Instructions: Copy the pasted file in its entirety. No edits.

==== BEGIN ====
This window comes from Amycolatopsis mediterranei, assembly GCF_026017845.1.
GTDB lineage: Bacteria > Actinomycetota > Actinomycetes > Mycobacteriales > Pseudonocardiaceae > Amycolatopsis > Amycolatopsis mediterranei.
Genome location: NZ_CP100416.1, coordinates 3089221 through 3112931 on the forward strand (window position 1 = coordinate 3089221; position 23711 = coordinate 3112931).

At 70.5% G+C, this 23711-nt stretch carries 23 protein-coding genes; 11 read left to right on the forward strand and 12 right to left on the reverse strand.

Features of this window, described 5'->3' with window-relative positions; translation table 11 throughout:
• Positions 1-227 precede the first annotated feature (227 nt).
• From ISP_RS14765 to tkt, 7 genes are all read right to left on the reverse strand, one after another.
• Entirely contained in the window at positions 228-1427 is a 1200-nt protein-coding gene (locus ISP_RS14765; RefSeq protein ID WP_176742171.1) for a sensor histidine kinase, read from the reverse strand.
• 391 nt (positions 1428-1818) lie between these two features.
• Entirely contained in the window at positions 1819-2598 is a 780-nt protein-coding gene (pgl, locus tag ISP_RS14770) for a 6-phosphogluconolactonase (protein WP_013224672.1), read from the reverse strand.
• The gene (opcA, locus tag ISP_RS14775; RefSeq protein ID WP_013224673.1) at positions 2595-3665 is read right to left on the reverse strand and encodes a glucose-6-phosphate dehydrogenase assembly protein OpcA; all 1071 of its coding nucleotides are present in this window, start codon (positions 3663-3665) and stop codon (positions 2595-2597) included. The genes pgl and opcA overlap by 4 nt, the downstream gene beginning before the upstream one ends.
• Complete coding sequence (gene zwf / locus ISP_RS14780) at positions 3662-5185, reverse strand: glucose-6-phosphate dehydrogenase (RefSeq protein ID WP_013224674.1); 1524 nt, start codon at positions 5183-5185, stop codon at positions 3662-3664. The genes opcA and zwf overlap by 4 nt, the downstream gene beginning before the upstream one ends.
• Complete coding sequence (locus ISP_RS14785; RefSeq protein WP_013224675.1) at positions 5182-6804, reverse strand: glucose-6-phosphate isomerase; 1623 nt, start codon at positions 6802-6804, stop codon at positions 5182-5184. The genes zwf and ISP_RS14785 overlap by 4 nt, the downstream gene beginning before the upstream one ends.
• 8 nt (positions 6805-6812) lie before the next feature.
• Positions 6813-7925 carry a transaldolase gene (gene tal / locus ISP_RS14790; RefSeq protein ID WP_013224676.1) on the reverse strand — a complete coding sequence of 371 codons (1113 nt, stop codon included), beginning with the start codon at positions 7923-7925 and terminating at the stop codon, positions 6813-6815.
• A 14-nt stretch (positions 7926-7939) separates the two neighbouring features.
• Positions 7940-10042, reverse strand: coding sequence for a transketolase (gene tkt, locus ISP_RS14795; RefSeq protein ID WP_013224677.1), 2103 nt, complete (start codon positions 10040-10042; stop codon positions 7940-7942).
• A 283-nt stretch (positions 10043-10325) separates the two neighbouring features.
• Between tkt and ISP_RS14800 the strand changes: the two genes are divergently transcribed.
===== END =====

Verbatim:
This window comes from Amycolatopsis mediterranei, assembly GCF_026017845.1.
GTDB lineage: Bacteria > Actinomycetota > Actinomycetes > Mycobacteriales > Pseudonocardiaceae > Amycolatopsis > Amycolatopsis mediterranei.
Genome location: NZ_CP100416.1, coordinates 3089221 through 3112931 on the forward strand (window position 1 = coordinate 3089221; position 23711 = coordinate 3112931).

At 70.5% G+C, this 23711-nt stretch carries 23 protein-coding genes; 11 read left to right on the forward strand and 12 right to left on the reverse strand.

Features of this window, described 5'->3' with window-relative positions; translation table 11 throughout:
• Positions 1-227 precede the first annotated feature (227 nt).
• From ISP_RS14765 to tkt, 7 genes are all read right to left on the reverse strand, one after another.
• Entirely contained in the window at positions 228-1427 is a 1200-nt protein-coding gene (locus ISP_RS14765; RefSeq protein ID WP_176742171.1) for a sensor histidine kinase, read from the reverse strand.
• 391 nt (positions 1428-1818) lie between these two features.
• Entirely contained in the window at positions 1819-2598 is a 780-nt protein-coding gene (pgl, locus tag ISP_RS14770) for a 6-phosphogluconolactonase (protein WP_013224672.1), read from the reverse strand.
• The gene (opcA, locus tag ISP_RS14775; RefSeq protein ID WP_013224673.1) at positions 2595-3665 is read right to left on the reverse strand and encodes a glucose-6-phosphate dehydrogenase assembly protein OpcA; all 1071 of its coding nucleotides are present in this window, start codon (positions 3663-3665) and stop codon (positions 2595-2597) included. The genes pgl and opcA overlap by 4 nt, the downstream gene beginning before the upstream one ends.
• Complete coding sequence (gene zwf / locus ISP_RS14780) at positions 3662-5185, reverse strand: glucose-6-phosphate dehydrogenase (RefSeq protein ID WP_013224674.1); 1524 nt, start codon at positions 5183-5185, stop codon at positions 3662-3664. The genes opcA and zwf overlap by 4 nt, the downstream gene beginning before the upstream one ends.
• Complete coding sequence (locus ISP_RS14785; RefSeq protein WP_013224675.1) at positions 5182-6804, reverse strand: glucose-6-phosphate isomerase; 1623 nt, start codon at positions 6802-6804, stop codon at positions 5182-5184. The genes zwf and ISP_RS14785 overlap by 4 nt, the downstream gene beginning before the upstream one ends.
• 8 nt (positions 6805-6812) lie before the next feature.
• Positions 6813-7925 carry a transaldolase gene (gene tal / locus ISP_RS14790; RefSeq protein ID WP_013224676.1) on the reverse strand — a complete coding sequence of 371 codons (1113 nt, stop codon included), beginning with the start codon at positions 7923-7925 and terminating at the stop codon, positions 6813-6815.
• A 14-nt stretch (positions 7926-7939) separates the two neighbouring features.
• Positions 7940-10042, reverse strand: coding sequence for a transketolase (gene tkt, locus ISP_RS14795; RefSeq protein ID WP_013224677.1), 2103 nt, complete (start codon positions 10040-10042; stop codon positions 7940-7942).
• A 283-nt stretch (positions 10043-10325) separates the two neighbouring features.
• Between tkt and ISP_RS14800 the strand changes: the two genes are divergently transcribed.